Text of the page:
Common phrases that are sabotaging your career

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The discounter -- "I may be wrong, but..." or "This may be a silly idea, but..."

I truly feel sorry for the people who diminish the impact of their ideas, opinions, and actions. When you say these things in a meeting, you are revealing to the participants how much value you place on yourself and your message. "Well, I know you're going to disagree, but I think we should be charging more to our clients." Wow, this guy has got to be kidding, right? I would have preferred that my CFO said, "Given that our manufacturing costs have gone up 20 percent in the last 18 months, we will need to pass some costs to our clients."

The hedge -- "Don't you think?" or "OK?"

These phrases are commonly known as hedging -- seeking validation through the use of overly cautious or non-committal words. If you truly are seeking approval or looking for validation, these phrases may well apply. However, if your goal is to communicate a confident commanding message and persuade people to see it your way, instead of hedging, make your statement or recommendation with certainty.

Imagine your lawyer saying, "This is a good company to merge, don't you think? I'll write up the papers, if that's OK with you." Instead, you'd probably want to hear something like, "This merger is astute and will triple a return on investments. With your approval, I'll write up the legal documents needed for next steps."

The superior -- "I don't have time for this right now" or "I'm too busy"

Even if these statements are true, no one wants to feel less important than something or someone else. When I answer the phone, the caller usually asks me if this is a good time to speak. Usually I'm busy, but unless I'm late for a meeting or missing a deadline, I invariably answer, "I'm not too busy for you." Like many people in business, I need to foster positive relations and expand my reputation. Let's face it, everyone is busy!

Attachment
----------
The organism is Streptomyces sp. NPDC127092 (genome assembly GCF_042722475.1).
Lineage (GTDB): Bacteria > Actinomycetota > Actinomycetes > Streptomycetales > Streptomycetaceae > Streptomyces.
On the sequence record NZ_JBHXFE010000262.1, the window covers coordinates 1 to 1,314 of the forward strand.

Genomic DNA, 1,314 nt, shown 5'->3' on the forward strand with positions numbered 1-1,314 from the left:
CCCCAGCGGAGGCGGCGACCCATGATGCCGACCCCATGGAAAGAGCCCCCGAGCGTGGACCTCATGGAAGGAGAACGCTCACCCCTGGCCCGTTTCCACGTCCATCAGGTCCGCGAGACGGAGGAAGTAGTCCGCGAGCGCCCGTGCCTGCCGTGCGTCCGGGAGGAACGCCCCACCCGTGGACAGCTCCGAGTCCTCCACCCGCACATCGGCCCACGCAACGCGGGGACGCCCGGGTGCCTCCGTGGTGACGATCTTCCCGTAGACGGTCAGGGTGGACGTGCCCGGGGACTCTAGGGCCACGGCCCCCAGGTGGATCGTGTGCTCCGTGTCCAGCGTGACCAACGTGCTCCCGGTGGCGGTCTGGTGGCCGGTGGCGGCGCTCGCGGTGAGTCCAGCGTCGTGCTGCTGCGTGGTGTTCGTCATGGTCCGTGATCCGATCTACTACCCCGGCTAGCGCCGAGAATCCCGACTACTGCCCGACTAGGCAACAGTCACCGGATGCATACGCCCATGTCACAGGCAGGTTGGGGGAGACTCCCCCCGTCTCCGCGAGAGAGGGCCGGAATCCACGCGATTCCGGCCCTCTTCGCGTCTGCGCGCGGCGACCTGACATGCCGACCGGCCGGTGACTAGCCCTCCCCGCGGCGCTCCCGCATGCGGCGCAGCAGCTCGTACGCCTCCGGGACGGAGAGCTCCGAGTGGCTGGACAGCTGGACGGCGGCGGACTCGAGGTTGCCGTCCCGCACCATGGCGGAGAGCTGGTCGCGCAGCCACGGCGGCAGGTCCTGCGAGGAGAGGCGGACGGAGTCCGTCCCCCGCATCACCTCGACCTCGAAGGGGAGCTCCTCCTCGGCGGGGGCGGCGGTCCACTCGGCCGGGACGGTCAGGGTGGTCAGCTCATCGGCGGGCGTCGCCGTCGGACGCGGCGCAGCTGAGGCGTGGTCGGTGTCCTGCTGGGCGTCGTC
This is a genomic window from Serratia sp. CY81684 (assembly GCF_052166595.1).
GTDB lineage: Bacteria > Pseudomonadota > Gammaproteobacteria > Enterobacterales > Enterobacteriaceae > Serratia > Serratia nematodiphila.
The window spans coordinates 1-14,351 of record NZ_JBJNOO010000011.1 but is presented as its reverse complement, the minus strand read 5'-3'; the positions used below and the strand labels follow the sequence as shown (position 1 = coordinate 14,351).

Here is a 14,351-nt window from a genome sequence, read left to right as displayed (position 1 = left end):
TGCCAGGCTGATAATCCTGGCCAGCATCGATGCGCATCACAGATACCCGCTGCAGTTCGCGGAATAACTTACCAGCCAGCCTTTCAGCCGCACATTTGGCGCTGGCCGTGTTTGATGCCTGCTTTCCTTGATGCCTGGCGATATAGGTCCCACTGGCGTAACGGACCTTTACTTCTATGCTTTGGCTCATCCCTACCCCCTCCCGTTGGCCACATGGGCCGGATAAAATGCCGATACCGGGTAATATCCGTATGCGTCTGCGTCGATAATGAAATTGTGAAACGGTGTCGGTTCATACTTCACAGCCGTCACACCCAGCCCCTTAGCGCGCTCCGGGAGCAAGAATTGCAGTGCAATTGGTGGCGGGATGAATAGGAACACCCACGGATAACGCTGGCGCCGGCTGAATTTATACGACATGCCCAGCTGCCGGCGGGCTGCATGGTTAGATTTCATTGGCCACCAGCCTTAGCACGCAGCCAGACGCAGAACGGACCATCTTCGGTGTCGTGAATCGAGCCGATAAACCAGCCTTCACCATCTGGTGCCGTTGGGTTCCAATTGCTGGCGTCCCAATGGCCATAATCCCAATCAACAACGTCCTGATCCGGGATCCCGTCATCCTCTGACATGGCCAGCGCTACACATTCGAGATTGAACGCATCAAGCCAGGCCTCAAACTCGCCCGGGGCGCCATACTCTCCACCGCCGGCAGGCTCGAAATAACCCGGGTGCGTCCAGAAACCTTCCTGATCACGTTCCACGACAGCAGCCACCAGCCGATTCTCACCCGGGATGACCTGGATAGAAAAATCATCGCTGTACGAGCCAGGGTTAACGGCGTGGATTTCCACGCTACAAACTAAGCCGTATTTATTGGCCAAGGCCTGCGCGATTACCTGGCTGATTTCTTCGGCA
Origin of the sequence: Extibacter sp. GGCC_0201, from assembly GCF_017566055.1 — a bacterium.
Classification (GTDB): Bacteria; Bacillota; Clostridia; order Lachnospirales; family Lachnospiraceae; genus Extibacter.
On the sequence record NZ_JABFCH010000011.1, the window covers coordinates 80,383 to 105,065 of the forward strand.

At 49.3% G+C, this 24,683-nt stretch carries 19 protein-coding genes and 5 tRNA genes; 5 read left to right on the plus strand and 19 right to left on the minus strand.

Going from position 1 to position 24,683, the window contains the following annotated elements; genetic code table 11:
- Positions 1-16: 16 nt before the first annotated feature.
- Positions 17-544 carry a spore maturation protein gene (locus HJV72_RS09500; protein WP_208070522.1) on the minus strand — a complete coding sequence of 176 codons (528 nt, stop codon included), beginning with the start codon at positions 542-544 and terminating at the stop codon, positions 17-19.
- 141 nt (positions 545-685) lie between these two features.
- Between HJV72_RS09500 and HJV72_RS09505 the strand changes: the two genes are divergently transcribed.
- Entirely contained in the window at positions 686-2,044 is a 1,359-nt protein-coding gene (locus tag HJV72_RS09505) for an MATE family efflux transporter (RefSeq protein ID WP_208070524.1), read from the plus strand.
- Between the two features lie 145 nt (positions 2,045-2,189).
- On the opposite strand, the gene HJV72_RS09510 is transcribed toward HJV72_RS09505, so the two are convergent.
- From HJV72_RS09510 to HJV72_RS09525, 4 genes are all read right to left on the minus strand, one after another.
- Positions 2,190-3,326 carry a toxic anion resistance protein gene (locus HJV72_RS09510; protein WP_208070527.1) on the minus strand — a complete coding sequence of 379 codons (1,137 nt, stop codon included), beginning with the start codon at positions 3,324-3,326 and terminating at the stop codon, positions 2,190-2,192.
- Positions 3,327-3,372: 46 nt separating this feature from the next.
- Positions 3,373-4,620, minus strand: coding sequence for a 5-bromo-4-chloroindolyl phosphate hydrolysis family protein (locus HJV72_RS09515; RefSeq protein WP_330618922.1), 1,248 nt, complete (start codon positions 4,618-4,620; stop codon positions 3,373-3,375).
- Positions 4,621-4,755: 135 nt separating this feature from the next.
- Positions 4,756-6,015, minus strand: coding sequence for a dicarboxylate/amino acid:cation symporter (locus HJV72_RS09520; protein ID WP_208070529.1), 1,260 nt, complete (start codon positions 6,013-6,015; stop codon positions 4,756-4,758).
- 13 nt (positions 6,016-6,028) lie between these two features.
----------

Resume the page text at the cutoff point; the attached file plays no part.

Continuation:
Most of these phases are common and some are difficult to eliminate from our vocabulary, but I think if we start paying attention to our words and how we deliver them, we might be able to build a better career, close more deals, make more money, and have happier relationships at home and in the office. Our words reflect who we are and they can encumber our career as well as help achieve greatness. Here is a tip to build self-awareness and eradicate the phrases from your conversations:

Record yourself

When you're on the phone in a business setting, record your side of the conversation and then listen to the recording afterward. Sometimes it's helpful to have a trusted colleague listen with you and ask them their opinion. Be on the listening for phrases on this list or any other words or phrases that may be perceived as limiting or negative? When I first started recruiting, I used a note pad (I still do) with two things on the top -- the "do's" and "don'ts." I would write down the sayings that worked and the ones I will never use again. I keep that list to this day.

Erika Weinstein is CEO and founder of eTeam Executive Search.

On Twitter? Follow Erika Weinstein at @eTalentSeeker. Follow iMedia Connection at @iMediaTweet.

"Black Keyboard Grenade on White Background" and "Vintage paper" images via Shutterstock.

 

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